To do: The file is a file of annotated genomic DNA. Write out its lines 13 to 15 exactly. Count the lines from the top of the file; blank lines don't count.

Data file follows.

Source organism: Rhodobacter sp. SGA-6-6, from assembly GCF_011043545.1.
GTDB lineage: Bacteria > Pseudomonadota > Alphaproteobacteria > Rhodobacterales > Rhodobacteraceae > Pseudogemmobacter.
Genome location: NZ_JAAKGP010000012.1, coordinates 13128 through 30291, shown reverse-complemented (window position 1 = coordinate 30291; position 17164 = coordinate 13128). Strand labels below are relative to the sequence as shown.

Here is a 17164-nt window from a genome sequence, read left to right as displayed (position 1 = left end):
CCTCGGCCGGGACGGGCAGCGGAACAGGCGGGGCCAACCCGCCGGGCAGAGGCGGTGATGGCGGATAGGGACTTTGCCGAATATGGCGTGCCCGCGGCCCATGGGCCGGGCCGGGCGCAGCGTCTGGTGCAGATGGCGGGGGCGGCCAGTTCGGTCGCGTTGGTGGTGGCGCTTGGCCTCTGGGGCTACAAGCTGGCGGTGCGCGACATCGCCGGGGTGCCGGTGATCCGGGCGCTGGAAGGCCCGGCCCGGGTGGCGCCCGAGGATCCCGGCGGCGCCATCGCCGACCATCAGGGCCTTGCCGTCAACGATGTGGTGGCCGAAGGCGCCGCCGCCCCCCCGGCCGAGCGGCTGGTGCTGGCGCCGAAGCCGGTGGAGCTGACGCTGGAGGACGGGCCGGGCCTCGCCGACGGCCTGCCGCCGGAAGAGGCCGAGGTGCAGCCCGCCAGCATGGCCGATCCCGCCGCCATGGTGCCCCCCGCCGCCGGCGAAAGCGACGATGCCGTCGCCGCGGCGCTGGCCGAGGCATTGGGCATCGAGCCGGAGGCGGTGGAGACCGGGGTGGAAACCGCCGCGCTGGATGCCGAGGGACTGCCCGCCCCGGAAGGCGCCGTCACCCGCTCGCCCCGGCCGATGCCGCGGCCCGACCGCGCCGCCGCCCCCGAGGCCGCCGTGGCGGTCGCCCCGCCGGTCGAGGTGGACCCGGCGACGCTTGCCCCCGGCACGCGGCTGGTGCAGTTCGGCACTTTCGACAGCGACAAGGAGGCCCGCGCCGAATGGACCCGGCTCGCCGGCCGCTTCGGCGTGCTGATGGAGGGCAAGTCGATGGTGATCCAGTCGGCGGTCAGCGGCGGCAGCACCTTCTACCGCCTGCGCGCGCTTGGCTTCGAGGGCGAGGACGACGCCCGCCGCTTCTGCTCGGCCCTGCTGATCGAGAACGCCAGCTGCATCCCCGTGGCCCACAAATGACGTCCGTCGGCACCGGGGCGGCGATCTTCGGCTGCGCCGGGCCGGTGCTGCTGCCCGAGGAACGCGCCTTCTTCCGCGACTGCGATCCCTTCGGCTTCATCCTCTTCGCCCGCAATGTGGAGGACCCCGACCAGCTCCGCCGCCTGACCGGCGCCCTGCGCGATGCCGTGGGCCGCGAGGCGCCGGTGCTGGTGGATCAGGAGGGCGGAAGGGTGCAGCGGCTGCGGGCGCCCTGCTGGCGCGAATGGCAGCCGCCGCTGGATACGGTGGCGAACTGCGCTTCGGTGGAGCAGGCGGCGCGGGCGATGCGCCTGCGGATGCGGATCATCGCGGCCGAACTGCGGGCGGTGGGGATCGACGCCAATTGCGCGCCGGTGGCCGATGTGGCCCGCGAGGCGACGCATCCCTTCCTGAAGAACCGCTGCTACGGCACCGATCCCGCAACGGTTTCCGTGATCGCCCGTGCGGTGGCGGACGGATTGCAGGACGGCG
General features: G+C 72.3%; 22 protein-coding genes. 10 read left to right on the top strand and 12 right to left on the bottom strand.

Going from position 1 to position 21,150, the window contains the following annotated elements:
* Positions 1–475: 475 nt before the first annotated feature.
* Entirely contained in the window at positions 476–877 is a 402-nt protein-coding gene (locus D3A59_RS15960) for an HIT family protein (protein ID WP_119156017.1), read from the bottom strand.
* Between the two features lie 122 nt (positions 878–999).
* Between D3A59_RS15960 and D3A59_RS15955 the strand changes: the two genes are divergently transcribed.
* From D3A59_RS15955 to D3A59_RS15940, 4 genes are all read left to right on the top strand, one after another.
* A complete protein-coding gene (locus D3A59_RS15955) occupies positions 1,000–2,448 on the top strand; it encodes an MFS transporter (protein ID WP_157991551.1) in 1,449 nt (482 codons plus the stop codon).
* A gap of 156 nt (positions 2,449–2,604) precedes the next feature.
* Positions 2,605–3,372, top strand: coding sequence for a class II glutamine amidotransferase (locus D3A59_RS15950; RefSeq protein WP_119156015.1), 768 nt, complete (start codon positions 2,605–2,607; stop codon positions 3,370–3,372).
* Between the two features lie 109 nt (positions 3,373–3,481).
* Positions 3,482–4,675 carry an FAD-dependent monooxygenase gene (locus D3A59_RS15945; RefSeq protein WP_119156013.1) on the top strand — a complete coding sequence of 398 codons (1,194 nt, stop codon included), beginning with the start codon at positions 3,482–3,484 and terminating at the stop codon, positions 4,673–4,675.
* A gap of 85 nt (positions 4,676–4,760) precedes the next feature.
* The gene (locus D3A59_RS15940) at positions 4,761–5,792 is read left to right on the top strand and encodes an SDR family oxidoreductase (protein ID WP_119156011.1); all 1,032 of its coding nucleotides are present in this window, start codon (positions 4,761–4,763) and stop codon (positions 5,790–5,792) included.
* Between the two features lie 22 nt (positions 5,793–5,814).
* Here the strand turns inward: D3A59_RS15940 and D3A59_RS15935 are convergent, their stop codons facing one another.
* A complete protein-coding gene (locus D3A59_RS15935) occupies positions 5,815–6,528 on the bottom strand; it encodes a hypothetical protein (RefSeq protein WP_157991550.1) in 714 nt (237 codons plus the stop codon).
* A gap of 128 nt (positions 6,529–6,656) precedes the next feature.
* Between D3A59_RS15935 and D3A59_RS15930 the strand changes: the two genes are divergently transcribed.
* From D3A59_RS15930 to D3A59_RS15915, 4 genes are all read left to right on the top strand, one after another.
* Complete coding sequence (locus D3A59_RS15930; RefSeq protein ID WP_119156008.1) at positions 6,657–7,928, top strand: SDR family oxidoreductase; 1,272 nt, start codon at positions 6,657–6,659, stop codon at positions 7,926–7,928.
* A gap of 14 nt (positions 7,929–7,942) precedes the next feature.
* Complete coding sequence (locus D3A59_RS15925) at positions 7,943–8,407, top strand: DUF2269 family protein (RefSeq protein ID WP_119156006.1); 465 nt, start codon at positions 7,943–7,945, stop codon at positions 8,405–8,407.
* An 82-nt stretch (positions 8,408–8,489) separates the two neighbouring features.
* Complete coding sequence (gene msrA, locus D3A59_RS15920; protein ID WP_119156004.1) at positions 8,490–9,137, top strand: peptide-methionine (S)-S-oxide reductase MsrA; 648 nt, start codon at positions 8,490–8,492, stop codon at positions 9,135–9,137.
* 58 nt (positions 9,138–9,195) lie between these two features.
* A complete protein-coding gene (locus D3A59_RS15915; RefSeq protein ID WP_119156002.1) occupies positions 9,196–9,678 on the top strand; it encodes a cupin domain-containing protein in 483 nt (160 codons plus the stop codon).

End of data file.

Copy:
* A complete protein-coding gene (locus D3A59_RS15955) occupies positions 1,000–2,448 on the top strand; it encodes an MFS transporter (protein ID WP_157991551.1) in 1,449 nt (482 codons plus the stop codon).
* A gap of 156 nt (positions 2,449–2,604) precedes the next feature.
* Positions 2,605–3,372, top strand: coding sequence for a class II glutamine amidotransferase (locus D3A59_RS15950; RefSeq protein WP_119156015.1), 768 nt, complete (start codon positions 2,605–2,607; stop codon positions 3,370–3,372).